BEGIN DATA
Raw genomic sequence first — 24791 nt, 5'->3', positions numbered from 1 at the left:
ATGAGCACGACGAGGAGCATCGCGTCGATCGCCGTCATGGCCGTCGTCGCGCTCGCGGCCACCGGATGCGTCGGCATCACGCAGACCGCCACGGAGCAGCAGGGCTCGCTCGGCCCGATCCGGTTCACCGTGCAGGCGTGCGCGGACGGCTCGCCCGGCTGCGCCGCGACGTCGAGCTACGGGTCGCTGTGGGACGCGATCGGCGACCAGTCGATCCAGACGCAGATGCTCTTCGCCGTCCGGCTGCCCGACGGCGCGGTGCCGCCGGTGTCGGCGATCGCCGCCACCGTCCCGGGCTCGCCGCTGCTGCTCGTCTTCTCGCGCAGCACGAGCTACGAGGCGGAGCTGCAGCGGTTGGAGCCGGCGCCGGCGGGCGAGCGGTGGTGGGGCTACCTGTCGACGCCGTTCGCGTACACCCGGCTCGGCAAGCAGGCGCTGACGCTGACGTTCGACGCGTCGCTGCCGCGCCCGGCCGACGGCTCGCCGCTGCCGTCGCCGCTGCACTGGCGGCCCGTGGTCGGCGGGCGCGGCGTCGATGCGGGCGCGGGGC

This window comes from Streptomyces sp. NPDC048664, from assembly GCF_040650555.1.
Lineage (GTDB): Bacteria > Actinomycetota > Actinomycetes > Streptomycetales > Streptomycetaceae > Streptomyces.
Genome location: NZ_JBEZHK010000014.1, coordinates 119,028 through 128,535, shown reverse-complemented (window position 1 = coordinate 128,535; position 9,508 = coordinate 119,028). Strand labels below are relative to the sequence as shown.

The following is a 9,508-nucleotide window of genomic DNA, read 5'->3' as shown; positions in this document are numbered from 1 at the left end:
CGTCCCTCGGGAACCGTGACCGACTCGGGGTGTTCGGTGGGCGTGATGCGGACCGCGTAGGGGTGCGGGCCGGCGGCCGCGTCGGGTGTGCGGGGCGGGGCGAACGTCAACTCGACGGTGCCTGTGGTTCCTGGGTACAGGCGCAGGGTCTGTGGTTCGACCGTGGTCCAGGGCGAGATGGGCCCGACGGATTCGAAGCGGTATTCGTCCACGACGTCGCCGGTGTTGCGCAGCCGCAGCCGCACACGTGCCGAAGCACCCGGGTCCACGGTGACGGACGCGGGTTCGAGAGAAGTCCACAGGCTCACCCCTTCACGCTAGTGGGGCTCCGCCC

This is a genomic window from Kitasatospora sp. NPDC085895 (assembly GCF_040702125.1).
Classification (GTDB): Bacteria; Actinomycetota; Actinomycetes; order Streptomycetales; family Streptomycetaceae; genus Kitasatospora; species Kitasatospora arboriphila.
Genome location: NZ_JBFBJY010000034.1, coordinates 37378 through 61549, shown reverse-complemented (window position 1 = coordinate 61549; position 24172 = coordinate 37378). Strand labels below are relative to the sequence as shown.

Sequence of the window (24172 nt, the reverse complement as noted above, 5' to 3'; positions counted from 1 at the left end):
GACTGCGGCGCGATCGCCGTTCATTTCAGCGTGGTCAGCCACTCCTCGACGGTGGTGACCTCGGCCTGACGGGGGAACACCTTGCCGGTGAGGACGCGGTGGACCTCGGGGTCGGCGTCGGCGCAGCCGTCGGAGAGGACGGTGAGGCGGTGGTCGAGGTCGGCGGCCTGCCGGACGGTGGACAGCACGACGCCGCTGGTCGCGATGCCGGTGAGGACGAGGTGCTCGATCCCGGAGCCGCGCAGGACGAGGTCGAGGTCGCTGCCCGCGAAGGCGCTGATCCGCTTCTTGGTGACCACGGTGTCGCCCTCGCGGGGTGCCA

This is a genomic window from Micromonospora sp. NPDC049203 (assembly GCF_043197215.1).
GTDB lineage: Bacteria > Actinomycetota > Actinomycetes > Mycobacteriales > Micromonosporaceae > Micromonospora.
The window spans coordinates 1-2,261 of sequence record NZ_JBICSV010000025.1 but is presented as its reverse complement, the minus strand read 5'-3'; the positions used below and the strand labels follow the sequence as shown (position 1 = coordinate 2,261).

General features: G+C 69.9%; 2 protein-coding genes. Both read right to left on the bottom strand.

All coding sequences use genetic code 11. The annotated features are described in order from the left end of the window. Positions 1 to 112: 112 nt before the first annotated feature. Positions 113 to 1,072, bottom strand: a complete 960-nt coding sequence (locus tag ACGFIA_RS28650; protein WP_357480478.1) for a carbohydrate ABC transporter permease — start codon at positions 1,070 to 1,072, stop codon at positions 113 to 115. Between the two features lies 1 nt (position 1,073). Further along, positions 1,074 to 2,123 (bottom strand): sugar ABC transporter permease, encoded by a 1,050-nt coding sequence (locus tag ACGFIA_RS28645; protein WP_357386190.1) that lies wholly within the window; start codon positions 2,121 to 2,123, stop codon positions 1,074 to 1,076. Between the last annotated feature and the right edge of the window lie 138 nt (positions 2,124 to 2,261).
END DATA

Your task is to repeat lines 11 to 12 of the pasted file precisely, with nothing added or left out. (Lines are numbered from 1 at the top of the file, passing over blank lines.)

Sequence of the window (24172 nt, the reverse complement as noted above, 5' to 3'; positions counted from 1 at the left end):
GACTGCGGCGCGATCGCCGTTCATTTCAGCGTGGTCAGCCACTCCTCGACGGTGGTGACCTCGGCCTGACGGGGGAACACCTTGCCGGTGAGGACGCGGTGGACCTCGGGGTCGGCGTCGGCGCAGCCGTCGGAGAGGACGGTGAGGCGGTGGTCGAGGTCGGCGGCCTGCCGGACGGTGGACAGCACGACGCCGCTGGTCGCGATGCCGGTGAGGACGAGGTGCTCGATCCCGGAGCCGCGCAGGACGAGGTCGAGGTCGCTGCCCGCGAAGGCGCTGATCCGCTTCTTGGTGACCACGGTGTCGCCCTCGCGGGGTGCCA